emPLANT, European Master Program in Plant Breeding has been designed and is organized by a consortium of five European universities from five different countries: UniLaSalle Polytechnic Institute (France), University of Helsinki (Finland), Universitat Politècnica de València (Spain), Swedish University of Agricultural Sciences (Sweden) and Ege University (Turkey).
The complementarity of the consortium members in terms of specializations, working methods, climatic specificities and collaboration partners produces a program that could not be offered by one organization alone. The wealth of knowledge and expertise in the fields of plant breeding, plant biology, seed technology, biotechnology of emPLANT is unique in the world.
emPLANT aims at providing students interested in Plant Breeding with excellent training in science, management, law, languages and soft skills that are needed in this field by the Seed Industry and Research Institutes.
Importance of Plant Breeding
A recent report (Noleppa 2016) shows that innovation in plant breeding over the last 15 years increased productivity in EU arable farming by 74%. In addition, the study reveals that in the field of arable crops 3,4 billion tons of direct CO2 emissions have been avoided, 55 billion m3 of water have been saved and approximately 70 000 jobs have been created. This shows the significant contribution of plant breeding to achieve food/nutrition security and climate change goals in Europe and the world.
It is also noteworthy that the development and growth of this sector does not only occur in Europe and other developed countries, but there is a significant growth of the sector in developing countries, where the use of improved seeds is becoming a common practice.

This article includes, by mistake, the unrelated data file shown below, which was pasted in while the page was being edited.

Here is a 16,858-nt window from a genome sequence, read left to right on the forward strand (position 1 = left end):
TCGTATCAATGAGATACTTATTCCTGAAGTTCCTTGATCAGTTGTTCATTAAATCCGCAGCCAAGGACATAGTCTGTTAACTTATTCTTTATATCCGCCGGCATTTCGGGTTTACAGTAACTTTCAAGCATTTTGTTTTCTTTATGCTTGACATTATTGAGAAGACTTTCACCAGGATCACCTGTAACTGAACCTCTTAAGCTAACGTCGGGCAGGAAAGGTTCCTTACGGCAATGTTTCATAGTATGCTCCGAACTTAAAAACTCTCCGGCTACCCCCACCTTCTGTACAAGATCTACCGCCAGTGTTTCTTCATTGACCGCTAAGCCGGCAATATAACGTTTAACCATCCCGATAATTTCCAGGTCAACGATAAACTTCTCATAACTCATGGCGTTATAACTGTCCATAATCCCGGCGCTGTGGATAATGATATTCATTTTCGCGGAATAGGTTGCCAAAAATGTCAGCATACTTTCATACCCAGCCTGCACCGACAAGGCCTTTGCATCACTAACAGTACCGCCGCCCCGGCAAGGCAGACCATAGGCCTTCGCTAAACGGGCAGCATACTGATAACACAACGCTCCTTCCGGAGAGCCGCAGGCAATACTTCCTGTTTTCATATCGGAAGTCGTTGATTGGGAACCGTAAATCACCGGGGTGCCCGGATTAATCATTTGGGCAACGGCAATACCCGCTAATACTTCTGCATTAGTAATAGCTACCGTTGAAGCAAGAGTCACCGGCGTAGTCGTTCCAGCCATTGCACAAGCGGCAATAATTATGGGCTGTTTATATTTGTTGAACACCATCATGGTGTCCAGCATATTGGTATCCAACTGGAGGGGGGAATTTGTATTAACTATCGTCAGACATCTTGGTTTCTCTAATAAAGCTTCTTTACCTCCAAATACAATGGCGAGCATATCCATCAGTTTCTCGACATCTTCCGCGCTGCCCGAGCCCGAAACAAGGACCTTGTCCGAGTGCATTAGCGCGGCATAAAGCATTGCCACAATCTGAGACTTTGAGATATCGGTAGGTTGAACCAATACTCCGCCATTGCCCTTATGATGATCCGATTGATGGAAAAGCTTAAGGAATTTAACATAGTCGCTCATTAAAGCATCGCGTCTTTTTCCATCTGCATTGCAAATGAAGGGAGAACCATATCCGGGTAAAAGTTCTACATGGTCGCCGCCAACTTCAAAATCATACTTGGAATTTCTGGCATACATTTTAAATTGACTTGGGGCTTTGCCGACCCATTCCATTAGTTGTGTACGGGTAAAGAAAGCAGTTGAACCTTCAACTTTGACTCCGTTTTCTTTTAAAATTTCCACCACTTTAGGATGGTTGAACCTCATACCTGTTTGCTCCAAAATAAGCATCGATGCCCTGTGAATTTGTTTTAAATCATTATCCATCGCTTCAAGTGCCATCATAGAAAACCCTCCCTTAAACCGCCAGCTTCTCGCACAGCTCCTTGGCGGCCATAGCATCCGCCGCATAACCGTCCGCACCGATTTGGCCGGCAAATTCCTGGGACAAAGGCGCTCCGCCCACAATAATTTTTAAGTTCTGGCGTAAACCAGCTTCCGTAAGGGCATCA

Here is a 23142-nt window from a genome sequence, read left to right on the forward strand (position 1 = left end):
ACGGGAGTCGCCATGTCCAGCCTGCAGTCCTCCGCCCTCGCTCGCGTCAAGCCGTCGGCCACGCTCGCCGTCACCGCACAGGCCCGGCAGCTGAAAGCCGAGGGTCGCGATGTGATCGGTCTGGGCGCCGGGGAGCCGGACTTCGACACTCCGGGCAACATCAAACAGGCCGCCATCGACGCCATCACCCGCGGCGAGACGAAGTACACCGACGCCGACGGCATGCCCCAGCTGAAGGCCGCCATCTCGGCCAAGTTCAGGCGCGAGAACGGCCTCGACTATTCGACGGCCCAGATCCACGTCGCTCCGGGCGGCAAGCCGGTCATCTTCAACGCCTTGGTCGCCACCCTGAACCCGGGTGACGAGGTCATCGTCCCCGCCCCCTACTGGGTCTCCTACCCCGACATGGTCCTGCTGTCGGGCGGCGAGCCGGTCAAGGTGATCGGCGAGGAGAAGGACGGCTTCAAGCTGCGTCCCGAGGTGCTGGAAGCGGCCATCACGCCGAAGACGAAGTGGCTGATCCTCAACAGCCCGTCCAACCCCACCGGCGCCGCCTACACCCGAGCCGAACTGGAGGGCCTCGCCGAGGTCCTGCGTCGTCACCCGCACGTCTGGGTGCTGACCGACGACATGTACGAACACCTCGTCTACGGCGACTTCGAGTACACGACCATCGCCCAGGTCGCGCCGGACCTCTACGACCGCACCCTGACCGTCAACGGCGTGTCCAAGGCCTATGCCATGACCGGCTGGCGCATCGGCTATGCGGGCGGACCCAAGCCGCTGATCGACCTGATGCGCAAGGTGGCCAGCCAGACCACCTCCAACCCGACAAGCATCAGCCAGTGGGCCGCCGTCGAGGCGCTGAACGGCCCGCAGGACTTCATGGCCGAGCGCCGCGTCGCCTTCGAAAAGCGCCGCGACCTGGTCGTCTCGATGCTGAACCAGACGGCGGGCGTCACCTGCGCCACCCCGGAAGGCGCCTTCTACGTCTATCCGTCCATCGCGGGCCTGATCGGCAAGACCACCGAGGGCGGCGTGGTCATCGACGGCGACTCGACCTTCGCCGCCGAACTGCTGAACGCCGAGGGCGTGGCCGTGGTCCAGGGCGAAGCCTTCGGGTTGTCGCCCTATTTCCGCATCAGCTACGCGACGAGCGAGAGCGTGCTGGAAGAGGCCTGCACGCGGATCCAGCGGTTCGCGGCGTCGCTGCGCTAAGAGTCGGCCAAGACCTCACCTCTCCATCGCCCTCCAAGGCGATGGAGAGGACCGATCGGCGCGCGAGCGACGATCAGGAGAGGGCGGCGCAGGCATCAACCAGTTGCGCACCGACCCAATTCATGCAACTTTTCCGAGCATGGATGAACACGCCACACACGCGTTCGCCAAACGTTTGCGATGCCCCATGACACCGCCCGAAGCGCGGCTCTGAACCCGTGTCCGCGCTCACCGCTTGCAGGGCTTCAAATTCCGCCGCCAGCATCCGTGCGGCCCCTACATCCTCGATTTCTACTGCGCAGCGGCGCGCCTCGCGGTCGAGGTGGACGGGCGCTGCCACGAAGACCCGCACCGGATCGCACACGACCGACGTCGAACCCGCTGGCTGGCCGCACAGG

As a reminder, in less than 25 years the world population is expected to rise to 9 billion people and agricultural production will need to increase by 70% to secure food supplied (FAO). That is why, at the global level, the Plant Breeding sector needs specialists with a high degree of training who know and are able to combine and apply the methodologies derived from conventional techniques with those of the new biotechnologies (molecular markers, In vitro cultivation, genetic transformation, etc.) for the development of new varieties.
High demand for Plant Breeders
The development and release of new varieties, along with associated activities, is one of the fields of technology with greater projection and foreseeable demand in the future. The market for seeds and other propagating materials is one of the most dynamic ones, the annual value of worldwide commercial seed production reaches €30 billion (Ragonnaud, 2013). It is estimated that plant breeding has generated 60% of crop plant productivity increases (Bradshaw, 2016), now with the integration of new tools of biotechnology the potential of this discipline has multiplied.
The plant breeder of today (and of tomorrow) needs to master concepts of traditional breeding and modern molecular breeding. In addition to having hands on expertise on growing plants, understanding their reproductive biology and knowing the possibilities and limitations of crossing-selection breeding, he/she needs to have skills in molecular biology, bioinformatics, advanced statistics and project management.
emPLANT consortium members aims to attract excellent students from all over the world by joining their forces to provide a multidisciplinary approach of traditional and biotechnology techniques, links with management and new technologies (bioinformatics, data management etc.) that is required for future MSc/PhD graduates to obtain a comprehensive and strategic understanding of complex breeding projects in an international dimension.
After graduation, students will work as technical and scientific managers of commercial or public breeding programs, on methodology, technology or cultivar development, in seed production and crop improvement, in R&D, in charge of legal questions linked to seeds in the seed/agro/food industry or pursue a PhD linked to breeding, crop production and plant biology.